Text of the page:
JUNEAU, Alaska – A Norwegian Cruise Line ship filled with passengers struck a small iceberg over the weekend in Alaska.
The Norwegian Sun was transiting to Hubbard Glacier when it made contact with a growler, a spokesperson for the cruise line told FOX Weather. A growler is an iceberg less than 6.6 feet across that floats with less than 3.3 feet showing above water, according to the National Snow and Ice Data Center.
The ship sailed to Juneau, Alaska, for further assessment, where it was decided that the current voyage would be shortened. It was later given clearance by the United States Coast Guard and other local maritime authorities to return to Seattle at reduced speed.
"The Norwegian Sun sustained damage to the starboard bow (right, front) of the ship after making contact with an iceberg Saturday," U.S. Coast Guard Public Affairs Specialist Melissa McKenzie said. "Contracted divers along with a member from the Coast Guard Sector Juneau Prevention Team assessed the damage and deemed it seaworthy to make way to its home port in Seattle for repairs."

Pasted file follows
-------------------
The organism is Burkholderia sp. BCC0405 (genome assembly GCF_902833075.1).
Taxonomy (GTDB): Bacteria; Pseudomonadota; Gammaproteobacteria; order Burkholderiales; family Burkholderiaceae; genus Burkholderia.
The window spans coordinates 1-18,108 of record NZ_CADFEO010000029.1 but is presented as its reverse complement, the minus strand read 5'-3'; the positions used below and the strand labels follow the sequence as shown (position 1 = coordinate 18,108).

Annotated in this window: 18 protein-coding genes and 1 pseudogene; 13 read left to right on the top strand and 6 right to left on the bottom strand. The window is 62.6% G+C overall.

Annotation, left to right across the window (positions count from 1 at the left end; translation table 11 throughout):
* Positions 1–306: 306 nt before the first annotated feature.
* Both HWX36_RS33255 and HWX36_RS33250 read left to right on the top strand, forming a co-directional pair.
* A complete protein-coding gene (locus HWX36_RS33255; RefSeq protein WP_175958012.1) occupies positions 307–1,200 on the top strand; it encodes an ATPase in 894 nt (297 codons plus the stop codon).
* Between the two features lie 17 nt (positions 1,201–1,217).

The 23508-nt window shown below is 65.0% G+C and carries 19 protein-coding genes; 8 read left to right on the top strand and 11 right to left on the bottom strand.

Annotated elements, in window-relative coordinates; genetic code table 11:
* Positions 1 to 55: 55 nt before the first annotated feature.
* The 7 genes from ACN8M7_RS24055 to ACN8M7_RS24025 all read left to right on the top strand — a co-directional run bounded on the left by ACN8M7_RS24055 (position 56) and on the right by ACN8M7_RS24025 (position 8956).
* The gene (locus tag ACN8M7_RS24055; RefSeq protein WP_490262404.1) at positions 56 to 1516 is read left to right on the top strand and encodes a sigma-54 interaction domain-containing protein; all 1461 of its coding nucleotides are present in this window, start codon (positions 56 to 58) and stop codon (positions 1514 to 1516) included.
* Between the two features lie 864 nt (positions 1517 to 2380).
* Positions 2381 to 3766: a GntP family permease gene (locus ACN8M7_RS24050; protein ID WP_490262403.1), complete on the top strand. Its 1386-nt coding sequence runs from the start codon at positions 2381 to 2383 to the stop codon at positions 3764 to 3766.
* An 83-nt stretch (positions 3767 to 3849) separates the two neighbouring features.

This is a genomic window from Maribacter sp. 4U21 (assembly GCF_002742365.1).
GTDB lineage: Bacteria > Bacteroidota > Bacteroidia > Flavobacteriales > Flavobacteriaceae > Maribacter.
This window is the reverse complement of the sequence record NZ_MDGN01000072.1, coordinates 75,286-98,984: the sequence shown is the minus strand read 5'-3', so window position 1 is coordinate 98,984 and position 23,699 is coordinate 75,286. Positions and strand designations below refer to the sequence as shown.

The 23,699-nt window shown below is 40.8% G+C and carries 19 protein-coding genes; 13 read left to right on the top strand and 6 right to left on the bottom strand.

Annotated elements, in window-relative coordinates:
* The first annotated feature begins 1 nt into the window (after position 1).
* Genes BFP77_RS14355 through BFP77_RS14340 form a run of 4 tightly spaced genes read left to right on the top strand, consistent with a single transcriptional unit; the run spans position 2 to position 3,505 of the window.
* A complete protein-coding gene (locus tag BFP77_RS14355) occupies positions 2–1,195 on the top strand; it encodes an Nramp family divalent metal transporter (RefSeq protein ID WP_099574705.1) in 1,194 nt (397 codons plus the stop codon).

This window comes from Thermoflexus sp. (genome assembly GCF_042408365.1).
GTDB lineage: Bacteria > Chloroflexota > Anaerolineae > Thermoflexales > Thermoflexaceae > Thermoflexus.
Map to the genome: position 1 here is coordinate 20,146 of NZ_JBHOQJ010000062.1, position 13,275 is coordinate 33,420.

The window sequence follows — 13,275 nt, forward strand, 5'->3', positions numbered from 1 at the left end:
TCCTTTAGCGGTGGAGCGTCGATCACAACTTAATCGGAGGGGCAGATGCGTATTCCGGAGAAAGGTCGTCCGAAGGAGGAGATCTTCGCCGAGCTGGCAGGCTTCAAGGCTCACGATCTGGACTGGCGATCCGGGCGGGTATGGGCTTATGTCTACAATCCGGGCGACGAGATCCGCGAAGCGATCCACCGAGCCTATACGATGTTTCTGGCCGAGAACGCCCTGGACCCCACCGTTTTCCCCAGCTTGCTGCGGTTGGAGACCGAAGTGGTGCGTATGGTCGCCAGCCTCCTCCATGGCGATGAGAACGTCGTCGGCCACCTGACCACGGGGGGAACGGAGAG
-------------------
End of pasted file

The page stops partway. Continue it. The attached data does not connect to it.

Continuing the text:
"The whole boat came to a complete stop from the impact. It was a scary experience," passenger Alicia Amador told the Juneau Empire.
When the ship hit the iceberg she said she heard a "big noise," and then felt the ship move as if something had hit it. Amador described the iceberg as the "size of a semi-truck."
After spending a day docked in Juneau, the damaged cruise ship departed the port Monday afternoon, the Juneau Empire reports. All guests currently onboard will disembark in Seattle as originally planned.
"The cruise scheduled to embark on June 30 will be canceled so that the necessary repairs can be made," the cruise line said in a written statement.
Flowing over 75 miles and calving into the sea with a face 6 miles wide, Hubbard Glacier near Yakutat is the longest tidewater glacier in North America, according to the National Park Service. It's 25% larger than the state of Rhode Island.
The glacier was named in 1890 for Gardiner Hubbard, the first president of the National Geographic Society.
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